Elizabeth A. Williams, the David and Peggy Rockefeller Curator of Decorative Arts and Design at the Rhode Island School of Design Museum, Providence, will speak on “Gorham Silver: Designing Brilliance 1850- 1970.” Her talk will be based on the major exhibition of the same title which she curated for the museum last year. Her lecture is part of the Summer 2020 series of our Tuesday Talks.
When Gorham Manufacturing opened its doors in 1831, the company was located in Providence. The most comprehensive exhibition ever assembled, it showcased 600 Gorham pieces created during the company’s heyday, along with tools and design drawings. “We wanted to also focus on the people who made Gorham what it was within the context of social history, design history, industrial history, manufacturing and advertising,” says Williams.
Gorham was perhaps best known for innovating the use of the steam-powered press in its operations, but mechanization was always accompanied by meticulous handwork. The company’s influence in the US and worldwide hit full stride in 1860 when Mary Todd Lincoln chose a Gorham pattern for the White House.
One of the most extravagant services ever made was an 816-piece collection of gilded silver created between 1866 and 1880 for Henry Jewett Furber and his wife, Elvira, and reacquired for the company’s corporate collection in 1949. Another showstopper was a 1903 Art Nouveau Martele (hammered silver) writing desk and chair that incorporates 47 pounds of silver and took 10,000 hours to complete. The 1927 Cubic Coffee Service is an example of the modernist approach that reflects the artist Picasso’s influence on design. Many pieces in the exhibition belong to the RISD Museum.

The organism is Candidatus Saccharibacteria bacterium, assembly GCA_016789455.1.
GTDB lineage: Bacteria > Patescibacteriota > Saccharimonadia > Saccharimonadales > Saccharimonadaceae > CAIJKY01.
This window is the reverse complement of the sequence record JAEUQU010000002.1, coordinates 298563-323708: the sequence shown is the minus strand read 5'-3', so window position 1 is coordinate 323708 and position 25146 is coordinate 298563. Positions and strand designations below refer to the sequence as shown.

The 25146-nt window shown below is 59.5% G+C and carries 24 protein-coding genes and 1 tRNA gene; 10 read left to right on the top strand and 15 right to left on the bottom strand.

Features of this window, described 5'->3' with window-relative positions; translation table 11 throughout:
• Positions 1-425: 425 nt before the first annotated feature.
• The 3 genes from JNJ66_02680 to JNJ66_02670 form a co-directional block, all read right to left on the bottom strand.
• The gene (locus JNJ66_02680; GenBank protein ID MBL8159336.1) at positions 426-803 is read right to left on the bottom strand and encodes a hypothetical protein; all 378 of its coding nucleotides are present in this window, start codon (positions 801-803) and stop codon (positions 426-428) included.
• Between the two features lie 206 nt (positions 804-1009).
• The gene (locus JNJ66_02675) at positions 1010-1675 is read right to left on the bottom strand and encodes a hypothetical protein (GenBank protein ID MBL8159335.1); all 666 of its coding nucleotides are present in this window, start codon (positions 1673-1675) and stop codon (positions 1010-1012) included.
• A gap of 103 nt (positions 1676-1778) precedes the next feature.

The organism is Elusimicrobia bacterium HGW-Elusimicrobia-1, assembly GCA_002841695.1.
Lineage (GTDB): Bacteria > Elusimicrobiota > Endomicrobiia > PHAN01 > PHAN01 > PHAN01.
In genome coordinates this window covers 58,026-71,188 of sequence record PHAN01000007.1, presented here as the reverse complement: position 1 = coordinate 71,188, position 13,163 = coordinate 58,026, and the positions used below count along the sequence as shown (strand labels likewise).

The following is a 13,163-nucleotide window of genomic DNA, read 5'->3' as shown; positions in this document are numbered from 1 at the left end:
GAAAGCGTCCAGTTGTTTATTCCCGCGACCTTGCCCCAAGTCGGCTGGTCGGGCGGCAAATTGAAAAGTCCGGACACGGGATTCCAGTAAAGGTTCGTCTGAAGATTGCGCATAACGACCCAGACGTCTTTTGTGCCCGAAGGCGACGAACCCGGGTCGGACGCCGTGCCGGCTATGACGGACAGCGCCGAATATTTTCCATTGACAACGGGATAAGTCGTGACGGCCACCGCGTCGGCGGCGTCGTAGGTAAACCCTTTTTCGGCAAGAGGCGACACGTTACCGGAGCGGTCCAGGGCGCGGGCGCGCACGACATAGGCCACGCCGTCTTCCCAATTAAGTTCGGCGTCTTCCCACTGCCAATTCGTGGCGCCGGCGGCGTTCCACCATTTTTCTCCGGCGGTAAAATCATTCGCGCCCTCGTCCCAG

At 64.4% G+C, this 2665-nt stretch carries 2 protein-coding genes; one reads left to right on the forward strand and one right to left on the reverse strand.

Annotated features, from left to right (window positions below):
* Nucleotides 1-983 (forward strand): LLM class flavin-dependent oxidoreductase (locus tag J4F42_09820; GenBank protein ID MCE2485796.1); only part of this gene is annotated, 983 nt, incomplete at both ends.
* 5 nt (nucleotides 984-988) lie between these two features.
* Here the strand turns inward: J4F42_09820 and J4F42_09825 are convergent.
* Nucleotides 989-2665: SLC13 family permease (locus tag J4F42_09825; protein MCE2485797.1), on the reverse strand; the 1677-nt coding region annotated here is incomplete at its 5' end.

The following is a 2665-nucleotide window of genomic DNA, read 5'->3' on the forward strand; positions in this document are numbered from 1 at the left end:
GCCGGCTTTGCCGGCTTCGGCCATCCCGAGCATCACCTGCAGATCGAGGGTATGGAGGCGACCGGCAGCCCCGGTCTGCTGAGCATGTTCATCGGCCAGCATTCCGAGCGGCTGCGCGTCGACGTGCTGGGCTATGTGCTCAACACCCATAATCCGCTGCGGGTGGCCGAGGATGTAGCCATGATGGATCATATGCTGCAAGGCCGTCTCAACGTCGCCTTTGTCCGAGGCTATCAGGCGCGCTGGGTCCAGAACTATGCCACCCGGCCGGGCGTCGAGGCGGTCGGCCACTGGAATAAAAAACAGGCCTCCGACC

Before joining the museum, Williams was assistant curator of decorative arts and design at the Los Angeles County Museum of Art, where she reinstalled 450 pieces of decorative arts in its European galleries. She also curated at LACMA “Daily Pleasures: French Ceramics.” She created new educational and interpretive materials for European decorative arts objects among many other responsibilities.
Tickets for the Williams lecture are $20 per person. To view her on online using Zoom register at https://ventforthall09012020.eventbrite.com
Although she will be seen only from the RISD Museum via Zoom, reservations for viewing her at Ventfort Hall are required as seating will be strictly limited. Teas cannot be served until further notice due to the Coronavirus. For information or reservations call us at 413-637-3206.
The Summer 2020 series of Tuesday Talks are sponsored by Ventfort Hall board member Lucille Landa and William Landa.